Prague has a truly unreal scene dominated by DnB, Trap and Techno!! I have really enjoyed playing in some of Prague's top clubs (Cross Club + Chapeau Rouge) people seem really open to weird crazy music if you are in the right place. There's always loads of international artists being flown in to play, I love it, seen some UK artists I always wanted to see playing out here.

Tell us about your forthcoming release on Halogen, how did that come about?

I’ve always admired the label and what they were doing and got talking with Julien about 6 months ago, he really liked one track from the dub's I sent him and it went from there.. That track he originally wanted is actually ‘Silverback' that Noisia played. He ended up not signing it and later I wrote ‘Run' and he really liked it and asked for a b-side, took me a few tries to hit the sweet spot but I did with my sound. I am so happy to be involved in the label because it's really fucking awesome and high-quality vibes! They are very well respected for their sound.

What else is in the pipeline over the coming months?

I’ve got a Jungle vinyl release I am putting the final touches on atm, a halftime ep on groundmass, a collab Jungle EP with Pixel on Footslane, my debut EP on my label ‘Tsunami Bass Weight' and some compilation tracks as well… But mostly just grinding in the studio tryna make some super duper sick noises.

Finally - Tell us what to expect this Friday?

Interesting drums & rampant bass lines.

Many thanks to Samurai Breaks for the interview, you can catch him at The Old Red Bus Station for License To Jungle on the 11th November!

 

  • Written by Alex Wilson
  • Category: Interviews
  • Hits: 478

The Stonehenge Free Festival | The Fight For Alternative Culture

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With the summer solstice approaching, Champion Up North’s Rich Jevons talks to poet, novelist, musician and philosopher Penny Rimbaud.

Penny co-founded the Stonehenge Free Festival with the late Wally Hope who was ‘murdered’ by the State in 1975, and here comments on this and the tragic events of the Battle of the Beanfield in 1985, a police attack on travellers on their way to commemorate the summer solstice at Stonehenge.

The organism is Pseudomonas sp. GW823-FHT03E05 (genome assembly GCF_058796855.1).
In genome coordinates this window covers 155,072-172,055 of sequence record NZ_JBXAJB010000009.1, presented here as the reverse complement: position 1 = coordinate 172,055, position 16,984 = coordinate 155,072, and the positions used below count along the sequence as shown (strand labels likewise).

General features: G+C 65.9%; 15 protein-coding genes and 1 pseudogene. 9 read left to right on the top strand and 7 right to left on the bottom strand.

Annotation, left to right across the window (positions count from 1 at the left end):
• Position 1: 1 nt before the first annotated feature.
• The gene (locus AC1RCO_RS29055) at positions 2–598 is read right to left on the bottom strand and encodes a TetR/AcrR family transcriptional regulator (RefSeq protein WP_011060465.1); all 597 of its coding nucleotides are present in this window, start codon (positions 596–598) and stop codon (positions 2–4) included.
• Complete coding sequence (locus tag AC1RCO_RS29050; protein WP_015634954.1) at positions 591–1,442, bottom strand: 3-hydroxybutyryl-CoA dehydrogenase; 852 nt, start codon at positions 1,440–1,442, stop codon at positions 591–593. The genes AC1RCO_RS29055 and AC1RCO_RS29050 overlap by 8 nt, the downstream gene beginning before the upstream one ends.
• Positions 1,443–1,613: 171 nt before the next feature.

Could you tell us about Wally Hope and the Stonehenge Free Festival?

I got to know Wally in 1971 because [Dial House] is an open house which attracted quite a lot of the local kids, and he was friends of them so he followed them into the house. We got to know each other, and he went away to Cyprus for the winter and came back with the idea of squatting Stonehenge to hold a free festival (which seemed like a crazy idea at the time).

Initially, I was not particularly supportive; I thought it was a hairbrained idea. But eventually I bought into it and said ‘How can we help?’ Some of his thinking was not particularly practical, so I think I was able to help in a practical way, organising printing, who to send stuff to, etc. Largely my side of it was logistical.

Loads of invites went out to all sorts of people, from Prince Philip to the Dalai Lama – they didn’t turn up! A hundred or so hippies turned up and that was the first festival; it was a low key event.

It took place on the Solstice?

Yes, it was on the Solstice, at the Stones—a little way back from them on Ministry of Defence land, which was probably their mistake.

Was there any notion that you could have been prosecuted for trespass?

Strictly, no. If they had been closer to the Stones they might not have had the trouble they got for being on MoD land. Porton Down is there (the big chemical warfare depot) and they probably weren’t too keen of having a load of hippies sitting around close to them.